Skeptical movement(Redirected from Scientific skepticism)
The skeptical movement (also spelled sceptical) is a modern social movement promoting the idea of scientific skepticism (also called rational skepticism). Scientific skepticism is the application of skeptical philosophy, critical thinking skills, and knowledge of science and its methods to empirical claims, while remaining agnostic or neutral to non-empirical claims (except those that directly impact the practice of science). The movement has the goal of investigating claims made on fringe topics and determining if they are supported by empirical research and are reproducible, as part of a methodological norm pursuing "the extension of certified knowledge". The process followed is sometimes referred to as skeptical inquiry.
Roots of the movement can be found in the 19th century when questions began to be publicly raised regarding the unquestioned acceptance of claims of spiritism, various widely held superstitions, and pseudoscience. Medical quackery was also targeted by publications such as the Dutch Vereniging tegen de Kwakzalverij (1881).
The Belgian Comité Para (1949) has been deemed the oldest "broad mandate" skeptical organization. Using that organization as a template, in 1976, Paul Kurtz and Marcello Truzzi founded the Committee for Skeptical Inquiry in Amherst, New York. The North American skeptical organization, which provides journals and publications, inspired similar associations worldwide.
Scientific skepticism is different from philosophical skepticism, which questions our ability to claim any knowledge about the nature of the world and how we perceive it. Methodological skepticism, a systematic process of being skeptical about (or doubting) the truth of one's beliefs, is similar but distinct. The New Skepticism described by Paul Kurtz is scientific skepticism. For example, Robert K. Merton asserts that all ideas must be tested and are subject to rigorous, structured community scrutiny (as described in Mertonian norms).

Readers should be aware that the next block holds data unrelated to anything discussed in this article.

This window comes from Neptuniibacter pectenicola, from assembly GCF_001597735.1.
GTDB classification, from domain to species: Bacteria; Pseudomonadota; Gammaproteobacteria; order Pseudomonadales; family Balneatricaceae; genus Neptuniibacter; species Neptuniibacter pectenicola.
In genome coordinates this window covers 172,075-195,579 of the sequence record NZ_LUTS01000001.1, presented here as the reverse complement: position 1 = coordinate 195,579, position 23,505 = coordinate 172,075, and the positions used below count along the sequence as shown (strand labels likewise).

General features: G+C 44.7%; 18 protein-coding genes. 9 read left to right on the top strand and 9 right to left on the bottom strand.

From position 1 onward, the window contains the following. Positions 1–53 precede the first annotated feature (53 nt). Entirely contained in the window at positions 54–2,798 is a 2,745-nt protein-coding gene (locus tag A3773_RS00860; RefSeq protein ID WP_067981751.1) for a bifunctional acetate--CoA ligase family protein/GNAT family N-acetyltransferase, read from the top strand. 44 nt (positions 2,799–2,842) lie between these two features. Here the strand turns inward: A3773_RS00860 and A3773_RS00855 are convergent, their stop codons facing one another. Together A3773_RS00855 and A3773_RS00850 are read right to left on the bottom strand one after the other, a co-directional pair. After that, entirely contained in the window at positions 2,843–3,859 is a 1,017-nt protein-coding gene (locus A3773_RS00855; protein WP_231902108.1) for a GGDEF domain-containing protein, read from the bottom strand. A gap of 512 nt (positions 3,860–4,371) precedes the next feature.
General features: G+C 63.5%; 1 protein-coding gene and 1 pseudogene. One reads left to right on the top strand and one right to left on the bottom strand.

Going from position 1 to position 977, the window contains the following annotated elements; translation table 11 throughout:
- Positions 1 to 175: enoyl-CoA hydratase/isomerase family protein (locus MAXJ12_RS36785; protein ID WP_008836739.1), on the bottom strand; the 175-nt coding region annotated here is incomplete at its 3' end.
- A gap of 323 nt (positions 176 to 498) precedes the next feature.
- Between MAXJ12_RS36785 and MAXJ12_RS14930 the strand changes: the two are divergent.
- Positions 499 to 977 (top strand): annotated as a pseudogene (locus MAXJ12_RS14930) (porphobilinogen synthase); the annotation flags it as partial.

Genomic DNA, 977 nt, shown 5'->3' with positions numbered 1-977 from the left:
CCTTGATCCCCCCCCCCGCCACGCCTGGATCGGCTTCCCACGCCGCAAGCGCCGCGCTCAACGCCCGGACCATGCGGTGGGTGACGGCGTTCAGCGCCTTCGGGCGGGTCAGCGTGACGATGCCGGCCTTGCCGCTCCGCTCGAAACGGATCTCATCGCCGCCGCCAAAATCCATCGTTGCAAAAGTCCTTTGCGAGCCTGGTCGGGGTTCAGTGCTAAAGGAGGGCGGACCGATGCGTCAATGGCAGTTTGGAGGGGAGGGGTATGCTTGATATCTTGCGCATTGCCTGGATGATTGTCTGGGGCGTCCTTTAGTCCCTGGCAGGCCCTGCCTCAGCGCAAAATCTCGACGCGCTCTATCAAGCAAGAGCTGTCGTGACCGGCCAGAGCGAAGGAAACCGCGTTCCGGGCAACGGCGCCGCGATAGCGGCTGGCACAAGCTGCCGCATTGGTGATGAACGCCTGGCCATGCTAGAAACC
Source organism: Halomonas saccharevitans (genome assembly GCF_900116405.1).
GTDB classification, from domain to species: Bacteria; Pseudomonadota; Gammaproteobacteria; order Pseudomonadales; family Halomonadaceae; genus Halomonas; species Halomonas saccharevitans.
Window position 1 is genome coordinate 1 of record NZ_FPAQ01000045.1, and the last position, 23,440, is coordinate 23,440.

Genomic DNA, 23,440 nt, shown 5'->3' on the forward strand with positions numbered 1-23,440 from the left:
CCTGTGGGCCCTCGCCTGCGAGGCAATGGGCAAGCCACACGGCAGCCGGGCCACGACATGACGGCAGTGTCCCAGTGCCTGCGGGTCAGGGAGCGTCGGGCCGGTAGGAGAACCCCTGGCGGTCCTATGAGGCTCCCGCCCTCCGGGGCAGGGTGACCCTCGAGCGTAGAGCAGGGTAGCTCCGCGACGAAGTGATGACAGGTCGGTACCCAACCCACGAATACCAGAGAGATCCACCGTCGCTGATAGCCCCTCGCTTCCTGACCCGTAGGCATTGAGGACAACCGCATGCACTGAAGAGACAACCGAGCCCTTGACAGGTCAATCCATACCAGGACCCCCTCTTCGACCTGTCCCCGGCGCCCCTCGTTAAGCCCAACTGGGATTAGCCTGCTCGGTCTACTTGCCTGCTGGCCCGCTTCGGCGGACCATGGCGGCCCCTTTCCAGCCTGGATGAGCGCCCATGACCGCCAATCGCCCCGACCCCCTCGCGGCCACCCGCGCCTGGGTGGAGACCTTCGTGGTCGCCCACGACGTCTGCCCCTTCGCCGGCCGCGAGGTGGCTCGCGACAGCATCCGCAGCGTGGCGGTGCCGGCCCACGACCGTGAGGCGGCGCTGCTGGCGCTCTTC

An important difference to classical skepticism is, according to religious history professor Olav Hammer, that it is not directly aligned with classical pyrrhonian scepticism, which would question all sort of orthodox wisdom, as well as the one established by modern science. According to Hammer, "the intellectual forebears of the modern skeptical movement are rather to be found among the many writers throughout history who have argued against beliefs they did not share."
The following are definitions related to scientific skepticism:
"Scientific skepticism (is) the practice or project of studying paranormal and pseudoscientific claims through the lens of science and critical scholarship, and then sharing the results with the public."
"A skeptic is one who prefers beliefs and conclusions that are reliable and valid to ones that are comforting or convenient, and therefore rigorously and openly applies the methods of science and reason to all empirical claims, especially their own. A skeptic provisionally proportions acceptance of any claim to valid logic and a fair and thorough assessment of available evidence, and studies the pitfalls of human reason and the mechanisms of deception so as to avoid being deceived by others or themselves. Skepticism values method over any particular conclusion."
"Skepticism is a provisional approach to claims. It is the application of reason to any and all ideas—no sacred cows allowed. In other words, skepticism is a method, not a position."
With regard to the skeptical social movement, Loxton refers to other movements already promoting "humanism, atheism, rationalism, science education and even critical thinking" before. He saw the demand for the new movement—a movement of people called "skeptics" — being based on a lack of interest by the scientific community to address paranormal and fringe science claims. In line with Kendrick Frazier, he describes the movement as a surrogate in that area for institutional science. The movement in so far set up a distinct field of study and provided an organizational structure, while long-standing genre of individual skeptical activities lacked such a community and background.